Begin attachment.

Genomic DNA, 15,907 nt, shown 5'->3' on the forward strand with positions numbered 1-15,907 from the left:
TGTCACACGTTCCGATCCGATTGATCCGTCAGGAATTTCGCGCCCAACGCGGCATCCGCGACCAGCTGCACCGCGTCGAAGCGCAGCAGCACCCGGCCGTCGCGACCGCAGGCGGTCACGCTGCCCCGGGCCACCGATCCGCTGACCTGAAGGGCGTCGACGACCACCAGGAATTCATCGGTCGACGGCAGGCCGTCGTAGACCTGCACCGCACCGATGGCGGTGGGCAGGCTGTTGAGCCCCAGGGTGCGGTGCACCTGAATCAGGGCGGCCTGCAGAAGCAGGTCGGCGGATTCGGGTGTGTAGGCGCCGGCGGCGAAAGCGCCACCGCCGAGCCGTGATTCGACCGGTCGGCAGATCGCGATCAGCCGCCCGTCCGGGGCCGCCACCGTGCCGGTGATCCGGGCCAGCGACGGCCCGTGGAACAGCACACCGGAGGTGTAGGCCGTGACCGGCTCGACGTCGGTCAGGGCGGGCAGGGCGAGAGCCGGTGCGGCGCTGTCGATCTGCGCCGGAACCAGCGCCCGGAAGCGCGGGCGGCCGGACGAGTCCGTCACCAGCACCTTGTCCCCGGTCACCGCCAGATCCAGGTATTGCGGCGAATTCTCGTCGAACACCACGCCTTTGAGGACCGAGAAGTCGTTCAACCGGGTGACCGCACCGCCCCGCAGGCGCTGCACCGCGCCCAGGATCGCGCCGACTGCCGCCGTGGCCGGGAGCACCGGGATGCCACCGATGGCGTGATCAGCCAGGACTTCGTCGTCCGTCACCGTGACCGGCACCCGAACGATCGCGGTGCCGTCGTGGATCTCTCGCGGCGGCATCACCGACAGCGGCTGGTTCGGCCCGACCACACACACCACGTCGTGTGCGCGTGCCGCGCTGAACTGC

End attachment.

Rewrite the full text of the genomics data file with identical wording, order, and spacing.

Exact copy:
Genomic DNA, 15,907 nt, shown 5'->3' on the forward strand with positions numbered 1-15,907 from the left:
TGTCACACGTTCCGATCCGATTGATCCGTCAGGAATTTCGCGCCCAACGCGGCATCCGCGACCAGCTGCACCGCGTCGAAGCGCAGCAGCACCCGGCCGTCGCGACCGCAGGCGGTCACGCTGCCCCGGGCCACCGATCCGCTGACCTGAAGGGCGTCGACGACCACCAGGAATTCATCGGTCGACGGCAGGCCGTCGTAGACCTGCACCGCACCGATGGCGGTGGGCAGGCTGTTGAGCCCCAGGGTGCGGTGCACCTGAATCAGGGCGGCCTGCAGAAGCAGGTCGGCGGATTCGGGTGTGTAGGCGCCGGCGGCGAAAGCGCCACCGCCGAGCCGTGATTCGACCGGTCGGCAGATCGCGATCAGCCGCCCGTCCGGGGCCGCCACCGTGCCGGTGATCCGGGCCAGCGACGGCCCGTGGAACAGCACACCGGAGGTGTAGGCCGTGACCGGCTCGACGTCGGTCAGGGCGGGCAGGGCGAGAGCCGGTGCGGCGCTGTCGATCTGCGCCGGAACCAGCGCCCGGAAGCGCGGGCGGCCGGACGAGTCCGTCACCAGCACCTTGTCCCCGGTCACCGCCAGATCCAGGTATTGCGGCGAATTCTCGTCGAACACCACGCCTTTGAGGACCGAGAAGTCGTTCAACCGGGTGACCGCACCGCCCCGCAGGCGCTGCACCGCGCCCAGGATCGCGCCGACTGCCGCCGTGGCCGGGAGCACCGGGATGCCACCGATGGCGTGATCAGCCAGGACTTCGTCGTCCGTCACCGTGACCGGCACCCGAACGATCGCGGTGCCGTCGTGGATCTCTCGCGGCGGCATCACCGACAGCGGCTGGTTCGGCCCGACCACACACACCACGTCGTGTGCGCGTGCCGCGCTGAACTGC